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A thousand jobs in Manchester

27 Sep 2011

A thousand unemployed people have now been found work thanks to the efforts of the city's two universities to recruit workless residents.

University of Manchester

The University of Manchester and Manchester Metropolitan University have been working with not-for-profit agency Aspire to recruit unemployed people for positions in both universities. Despite this year's rising unemployment figures, they have continued to buck the trend by helping people find work.

Steve Grant, Assistant Director of HR at The University of Manchester, said: "We found that very few local, unemployed people were applying for jobs at the Universities. Both organisations looked at this issue and then in 2008 we engaged with Aspire to recruit more people who might otherwise have thought a job in a university was beyond them. 

"I'm delighted to say we've had great success in raising awareness of the jobs on offer and our recent recruits are now making a tremendous impact. As major employers in the city we are pleased that our work with local communities is leading to such success."

Nine out of the 10 people Aspire puts forward for a vacancy get the job. This is because most candidates are provided with job-relevant training before they are submitted for interview. Out of the 1,000 people recruited so far, 98% had been unemployed for at least six months. Aspire is part of the Manchester Solutions Group.

Ian Kerr, Employer Services Director at Manchester Solutions, said: "What we've achieved so far is testament to the positive approach adopted by the two universities and really demonstrates how employers can benefit from using different recruitment approaches.  The key here has been to encourage very able individuals who are perhaps low in confidence or have misconceptions about what it's like to work in a university.  Many of them didn't realise what a wide range of jobs are available.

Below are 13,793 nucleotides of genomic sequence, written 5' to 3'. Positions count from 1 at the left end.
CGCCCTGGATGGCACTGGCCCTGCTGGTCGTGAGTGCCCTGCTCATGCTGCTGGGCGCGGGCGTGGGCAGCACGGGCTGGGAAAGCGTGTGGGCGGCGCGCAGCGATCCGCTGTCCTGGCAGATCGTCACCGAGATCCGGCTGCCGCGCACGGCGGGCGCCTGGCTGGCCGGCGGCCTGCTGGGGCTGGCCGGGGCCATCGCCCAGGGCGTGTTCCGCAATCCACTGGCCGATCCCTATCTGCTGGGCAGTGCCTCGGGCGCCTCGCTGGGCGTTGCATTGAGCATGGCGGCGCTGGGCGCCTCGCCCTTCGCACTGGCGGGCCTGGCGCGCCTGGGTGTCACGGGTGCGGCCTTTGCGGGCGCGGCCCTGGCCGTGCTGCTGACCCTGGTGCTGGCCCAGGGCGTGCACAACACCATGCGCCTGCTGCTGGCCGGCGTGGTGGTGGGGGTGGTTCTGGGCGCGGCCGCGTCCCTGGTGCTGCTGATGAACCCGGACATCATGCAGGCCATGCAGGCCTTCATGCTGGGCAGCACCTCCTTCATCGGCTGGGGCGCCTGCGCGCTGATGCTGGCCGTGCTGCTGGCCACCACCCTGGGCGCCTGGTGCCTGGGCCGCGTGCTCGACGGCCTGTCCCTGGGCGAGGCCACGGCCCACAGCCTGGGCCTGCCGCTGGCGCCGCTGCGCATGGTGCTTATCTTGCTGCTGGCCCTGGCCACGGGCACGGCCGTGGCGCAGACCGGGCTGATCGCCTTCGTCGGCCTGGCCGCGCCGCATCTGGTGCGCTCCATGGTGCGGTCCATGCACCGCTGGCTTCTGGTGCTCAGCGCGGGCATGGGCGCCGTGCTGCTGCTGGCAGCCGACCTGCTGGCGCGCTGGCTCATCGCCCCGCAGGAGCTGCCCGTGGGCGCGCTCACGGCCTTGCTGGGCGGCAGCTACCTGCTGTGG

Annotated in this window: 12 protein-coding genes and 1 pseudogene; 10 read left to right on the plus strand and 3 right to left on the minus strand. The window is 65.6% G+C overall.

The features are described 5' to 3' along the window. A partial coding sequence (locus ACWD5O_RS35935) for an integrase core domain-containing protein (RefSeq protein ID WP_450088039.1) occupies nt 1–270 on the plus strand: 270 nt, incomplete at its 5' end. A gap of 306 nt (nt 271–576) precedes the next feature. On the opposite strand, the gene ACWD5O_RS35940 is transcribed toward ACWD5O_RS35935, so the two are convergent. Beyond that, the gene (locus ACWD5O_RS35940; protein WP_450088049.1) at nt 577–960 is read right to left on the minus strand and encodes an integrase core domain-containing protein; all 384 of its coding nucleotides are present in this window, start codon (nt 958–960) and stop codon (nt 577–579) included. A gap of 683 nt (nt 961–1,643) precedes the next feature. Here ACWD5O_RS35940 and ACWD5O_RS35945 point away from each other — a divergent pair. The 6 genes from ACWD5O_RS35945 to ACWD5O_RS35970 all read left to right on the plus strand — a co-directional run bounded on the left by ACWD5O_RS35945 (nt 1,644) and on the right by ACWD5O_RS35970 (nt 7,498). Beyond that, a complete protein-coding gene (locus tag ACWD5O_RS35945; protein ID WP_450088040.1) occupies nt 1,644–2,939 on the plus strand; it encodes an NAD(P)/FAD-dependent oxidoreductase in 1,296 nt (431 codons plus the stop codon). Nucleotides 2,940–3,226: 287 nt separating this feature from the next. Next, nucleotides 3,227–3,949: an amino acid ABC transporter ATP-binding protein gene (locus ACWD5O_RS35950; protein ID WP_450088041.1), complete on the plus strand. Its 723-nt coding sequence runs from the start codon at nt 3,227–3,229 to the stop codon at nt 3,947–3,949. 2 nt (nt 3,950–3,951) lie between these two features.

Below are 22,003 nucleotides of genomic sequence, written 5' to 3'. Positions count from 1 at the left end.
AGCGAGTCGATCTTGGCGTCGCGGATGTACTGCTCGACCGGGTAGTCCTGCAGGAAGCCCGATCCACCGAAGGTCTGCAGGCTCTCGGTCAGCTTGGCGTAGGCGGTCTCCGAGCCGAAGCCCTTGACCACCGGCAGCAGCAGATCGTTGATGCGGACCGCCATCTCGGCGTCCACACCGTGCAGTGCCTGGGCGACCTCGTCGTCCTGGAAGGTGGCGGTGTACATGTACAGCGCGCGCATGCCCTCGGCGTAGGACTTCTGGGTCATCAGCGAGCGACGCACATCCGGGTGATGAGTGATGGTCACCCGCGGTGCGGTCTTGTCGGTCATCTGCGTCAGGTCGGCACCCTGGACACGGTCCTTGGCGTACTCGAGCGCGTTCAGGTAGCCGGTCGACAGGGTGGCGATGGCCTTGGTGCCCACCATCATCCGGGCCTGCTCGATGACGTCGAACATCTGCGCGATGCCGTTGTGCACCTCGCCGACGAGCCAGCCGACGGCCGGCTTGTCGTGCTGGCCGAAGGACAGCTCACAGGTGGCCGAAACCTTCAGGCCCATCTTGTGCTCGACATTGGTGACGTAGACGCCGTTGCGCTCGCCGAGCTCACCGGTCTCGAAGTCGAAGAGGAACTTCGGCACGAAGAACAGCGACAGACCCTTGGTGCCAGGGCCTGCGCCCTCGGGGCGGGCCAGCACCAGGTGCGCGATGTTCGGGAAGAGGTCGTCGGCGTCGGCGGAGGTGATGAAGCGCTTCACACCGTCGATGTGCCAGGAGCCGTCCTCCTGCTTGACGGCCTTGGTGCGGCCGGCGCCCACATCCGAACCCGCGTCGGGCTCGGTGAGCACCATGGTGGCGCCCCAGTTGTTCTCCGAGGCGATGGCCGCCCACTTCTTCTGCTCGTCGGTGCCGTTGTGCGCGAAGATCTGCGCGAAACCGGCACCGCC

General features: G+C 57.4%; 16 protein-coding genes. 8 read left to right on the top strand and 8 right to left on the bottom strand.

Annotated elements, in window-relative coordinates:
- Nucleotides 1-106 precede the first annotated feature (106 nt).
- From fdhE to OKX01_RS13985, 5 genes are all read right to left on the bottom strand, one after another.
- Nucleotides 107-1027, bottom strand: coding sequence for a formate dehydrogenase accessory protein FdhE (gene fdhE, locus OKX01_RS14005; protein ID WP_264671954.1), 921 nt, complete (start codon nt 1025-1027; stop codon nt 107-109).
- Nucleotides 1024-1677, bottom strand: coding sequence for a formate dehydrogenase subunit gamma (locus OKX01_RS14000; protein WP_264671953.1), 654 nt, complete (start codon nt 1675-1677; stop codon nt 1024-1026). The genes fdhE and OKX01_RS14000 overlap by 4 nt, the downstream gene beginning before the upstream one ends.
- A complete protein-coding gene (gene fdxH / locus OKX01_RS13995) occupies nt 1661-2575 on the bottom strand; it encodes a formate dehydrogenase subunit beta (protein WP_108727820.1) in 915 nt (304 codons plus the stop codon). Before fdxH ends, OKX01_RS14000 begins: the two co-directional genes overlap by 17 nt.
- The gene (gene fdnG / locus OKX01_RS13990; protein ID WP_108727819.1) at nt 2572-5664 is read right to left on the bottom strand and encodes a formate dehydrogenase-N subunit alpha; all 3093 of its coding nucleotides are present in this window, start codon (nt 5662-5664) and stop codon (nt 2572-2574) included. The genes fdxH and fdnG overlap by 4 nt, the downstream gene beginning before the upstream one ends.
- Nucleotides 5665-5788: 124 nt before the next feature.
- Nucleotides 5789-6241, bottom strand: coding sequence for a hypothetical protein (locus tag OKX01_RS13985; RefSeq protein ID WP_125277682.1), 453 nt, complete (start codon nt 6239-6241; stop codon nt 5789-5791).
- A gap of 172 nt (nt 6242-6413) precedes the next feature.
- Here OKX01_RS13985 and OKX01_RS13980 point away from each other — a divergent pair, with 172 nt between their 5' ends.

"We're very proud to have hit the 1,000 mark, particularly at a time when unemployment is still such a serious factor locally."

Susan Griffiths from Hulme is the thousandth employee recruited by the universities. She had previously worked in a number of roles including hairdressing, as a gym instructor and in administration and customer service. She was made redundant from her previous role as a customer service adviser and had been looking for work for six months but without any success.

Aspire interviewed Susan and began to search for customer service and administration roles and placed her in a position in the Accommodation Office at The University of Manchester, where she was able to utilise her previous customer service experience.

Susan said: "I came in to see Aspire and five minutes after my registration someone came out to see me as he thought I would be perfect in customer service roles. He discussed the opportunity at the Accommodation Office at The University of Manchester and a week later I had started in the role.

"I am really enjoying it at the university and I am looking forward to my next assignment and my next challenge. I am like a changed person. Finding work again has brought back my confidence and my friends and family have commented on how much happier I am than two months ago."

Susan first got in touch with Aspire when she visited The Works employment Centre in Moss Side. The Works has also been set up in one of the key wards that the employers are   targeting. The Works is a one-stop-shop which helps people find jobs, develop their skills and access training courses and financial advice. It includes an IT resource centre, adult careers advice and is a base for Aspire and employer led pre-employment training. The centre, which is the only one of its kind in the North West, provides its services for free and is open to everyone.

She said: "I am very impressed with the service that I received from The Works and would recommend anyone looking for a job to visit them."

For more information about The Works go to

Key Facts

  • The North of England has been hit hard by the recession, but employment levels are expected to rise in 2012 with 130,000 new jobs being created over the next 15 years.

  • Employers are still struggling to fill around 25% of their vacancies because of a lack of skills, including softer skills such as communication, team building and customer handling.

  • Demand for higher skills is continuing to grow, with 75% of job opportunities requiring an NVQ 3 or above

  • There are over 25,000 vacancies currently available in Greater Manchester.

  • Public Administration, Education and Manufacturing are amongst the top five jobs being sought but are three of the lowest growth areas.